Shifting Away from Self-Blame in Recovery

Updated on 01/17/23

Self-blame can hinder a person’s ability to heal from addiction. A little bit of self-love and forgiveness can go a long way when a person begins treatment for alcohol or drug addiction.

Society and individuals tend to place blame on the person instead of genetics or environmental factors. Addiction isn’t something that happens without other mitigating factors. A person’s genetics or environment can play a large role in their addictive behavior. 

Instead of internalizing feelings of guilt, shame and embarrassment, a person can benefit from addiction therapy, including testing genetic, environmental or mental health disorders. All three factors can affect how a person responds to stress, depression or anxiety. Self-blame is destructive yet is a treatable behavior. Once addressed, a therapist can look at the factors most likely contributing to addiction.

Self-Blame and Addiction

Self-blame is a form of self-loathing. The Encyclopedia of Behavioral Medicine defines self-blame as: the attribution that the consequences one experiences directly result from one’s actions or character. In the context of behavioral medicine, this may be either beneficial or harmful depending on if it leads to positive behavior change, or an increased negative affectivity and lack of behavior change. 

A person with the tendency for self-blame can relate their feeling of control over their lives. Those with the belief they have control over their lives focus on events that don’t go as planned. The article, Characterological Versus Behavioral Self-Blame: Inquiries into Depression and Rape, states there are two types of self-blame: behavioral and characterological. The author explains:

Behavioral self-blame is control related, involves attributions to a modifiable source (one’s behavior), and is associated with a belief in the future avoidance of a negative outcome. Characterological self-blame is esteem related, involves attributions to a relatively nonmodifiable source (one’s character), and is associated with a belief in personal deservingness for past negative outcomes.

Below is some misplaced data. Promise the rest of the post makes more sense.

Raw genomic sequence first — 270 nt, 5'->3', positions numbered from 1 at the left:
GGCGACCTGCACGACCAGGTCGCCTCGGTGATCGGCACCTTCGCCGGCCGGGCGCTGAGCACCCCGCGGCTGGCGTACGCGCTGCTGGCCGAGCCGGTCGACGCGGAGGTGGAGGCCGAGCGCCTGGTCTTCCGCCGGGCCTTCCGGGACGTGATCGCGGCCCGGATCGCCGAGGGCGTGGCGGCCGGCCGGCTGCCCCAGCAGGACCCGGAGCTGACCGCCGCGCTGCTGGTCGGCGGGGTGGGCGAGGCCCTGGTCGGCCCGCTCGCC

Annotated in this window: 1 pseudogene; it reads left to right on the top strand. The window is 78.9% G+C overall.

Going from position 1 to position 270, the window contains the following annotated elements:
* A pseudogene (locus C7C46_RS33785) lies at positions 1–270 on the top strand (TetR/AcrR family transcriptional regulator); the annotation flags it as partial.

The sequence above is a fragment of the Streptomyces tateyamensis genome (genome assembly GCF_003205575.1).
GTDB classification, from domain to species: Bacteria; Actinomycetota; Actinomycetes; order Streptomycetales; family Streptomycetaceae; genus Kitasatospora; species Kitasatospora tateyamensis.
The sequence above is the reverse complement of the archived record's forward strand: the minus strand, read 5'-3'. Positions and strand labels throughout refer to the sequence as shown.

People can’t control everything. A person’s genetic makeup, brain chemistry and environment are beyond their control. Once a person realizes they can’t change their genes or environment, they can change how they respond to those factors and healing can begin.

Self-Love and Recovery

Self-love is the ability for a person to embrace who they are and accept what they cannot control. A person who practices self-love isn’t selfish or egotistical; they practice a form of healing and nurturing their body, mind and spirit. People who take care of themselves as they would take care of loved ones learn how to adopt positive habits into their lives. People who practice self-love learn to welcome and embrace their flaws, understanding they are not harmful. Imperfections make a person beautiful and whole. 

People are flawed. Genes or their environment shape how they react to outside stimuli like alcohol or drugs. Individual, group or holistic therapy modes can help a person learn why they respond adversely to substances or external stimuli. 

Treatment centers that include the philosophy of treating the person, not the disease, provide a positive space for recovery. A person shouldn’t be limited to one form of treatment. Through attentive and responsive care, a person can explore holistic therapies like yoga, meditation, journaling, art and reflection.

When these therapies are combined with group or individual therapy, a person can achieve go from blaming themselves for their addiction to overcoming addiction with self-love. 

A person who believes they can control everything can experience feelings of blame, guilt, shame or embarrassment. Addiction isn’t a lack of control; it is affected by a person’s genes, brain chemistry or environment. Understanding addiction and the link between the environment and a person’s genetic line increases a person’s well-being. At Cliffside Malibu, we treat a person as a whole, not as a disease. We want to see you succeed in moving from self-blame to self-love. That’s why we tailor your treatment to fit your needs. We are a luxurious, private treatment center that wants you to feel comfortable while focusing on your well-being. Call us for more information at (855) 403-5641.